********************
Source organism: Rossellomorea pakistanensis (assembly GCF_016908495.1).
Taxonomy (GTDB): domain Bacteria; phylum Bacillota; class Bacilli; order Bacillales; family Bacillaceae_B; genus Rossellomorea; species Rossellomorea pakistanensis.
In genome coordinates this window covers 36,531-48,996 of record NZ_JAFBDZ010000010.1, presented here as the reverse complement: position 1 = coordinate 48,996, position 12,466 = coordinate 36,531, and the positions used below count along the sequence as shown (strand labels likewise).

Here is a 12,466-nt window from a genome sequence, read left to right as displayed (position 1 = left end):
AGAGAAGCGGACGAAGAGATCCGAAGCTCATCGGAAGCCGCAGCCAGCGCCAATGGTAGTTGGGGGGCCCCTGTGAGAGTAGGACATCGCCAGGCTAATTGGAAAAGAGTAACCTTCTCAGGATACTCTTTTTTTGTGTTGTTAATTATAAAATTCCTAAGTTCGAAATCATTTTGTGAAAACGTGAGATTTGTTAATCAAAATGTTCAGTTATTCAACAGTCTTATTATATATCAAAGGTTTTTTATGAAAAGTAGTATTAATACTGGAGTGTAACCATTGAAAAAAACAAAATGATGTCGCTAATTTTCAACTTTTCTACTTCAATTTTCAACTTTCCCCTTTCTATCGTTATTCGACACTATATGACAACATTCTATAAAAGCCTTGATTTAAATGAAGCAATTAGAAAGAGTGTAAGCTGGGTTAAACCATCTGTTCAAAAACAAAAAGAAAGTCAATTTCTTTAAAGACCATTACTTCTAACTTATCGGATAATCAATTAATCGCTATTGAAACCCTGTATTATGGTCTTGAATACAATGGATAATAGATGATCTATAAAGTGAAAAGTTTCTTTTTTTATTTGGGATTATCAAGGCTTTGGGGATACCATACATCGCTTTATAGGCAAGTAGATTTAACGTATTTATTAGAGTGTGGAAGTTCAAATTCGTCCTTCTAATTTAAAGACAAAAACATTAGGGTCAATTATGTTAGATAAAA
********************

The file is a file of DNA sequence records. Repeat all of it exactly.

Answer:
Source organism: Rossellomorea pakistanensis (assembly GCF_016908495.1).
Taxonomy (GTDB): domain Bacteria; phylum Bacillota; class Bacilli; order Bacillales; family Bacillaceae_B; genus Rossellomorea; species Rossellomorea pakistanensis.
In genome coordinates this window covers 36,531-48,996 of record NZ_JAFBDZ010000010.1, presented here as the reverse complement: position 1 = coordinate 48,996, position 12,466 = coordinate 36,531, and the positions used below count along the sequence as shown (strand labels likewise).

Here is a 12,466-nt window from a genome sequence, read left to right as displayed (position 1 = left end):
AGAGAAGCGGACGAAGAGATCCGAAGCTCATCGGAAGCCGCAGCCAGCGCCAATGGTAGTTGGGGGGCCCCTGTGAGAGTAGGACATCGCCAGGCTAATTGGAAAAGAGTAACCTTCTCAGGATACTCTTTTTTTGTGTTGTTAATTATAAAATTCCTAAGTTCGAAATCATTTTGTGAAAACGTGAGATTTGTTAATCAAAATGTTCAGTTATTCAACAGTCTTATTATATATCAAAGGTTTTTTATGAAAAGTAGTATTAATACTGGAGTGTAACCATTGAAAAAAACAAAATGATGTCGCTAATTTTCAACTTTTCTACTTCAATTTTCAACTTTCCCCTTTCTATCGTTATTCGACACTATATGACAACATTCTATAAAAGCCTTGATTTAAATGAAGCAATTAGAAAGAGTGTAAGCTGGGTTAAACCATCTGTTCAAAAACAAAAAGAAAGTCAATTTCTTTAAAGACCATTACTTCTAACTTATCGGATAATCAATTAATCGCTATTGAAACCCTGTATTATGGTCTTGAATACAATGGATAATAGATGATCTATAAAGTGAAAAGTTTCTTTTTTTATTTGGGATTATCAAGGCTTTGGGGATACCATACATCGCTTTATAGGCAAGTAGATTTAACGTATTTATTAGAGTGTGGAAGTTCAAATTCGTCCTTCTAATTTAAAGACAAAAACATTAGGGTCAATTATGTTAGATAAAA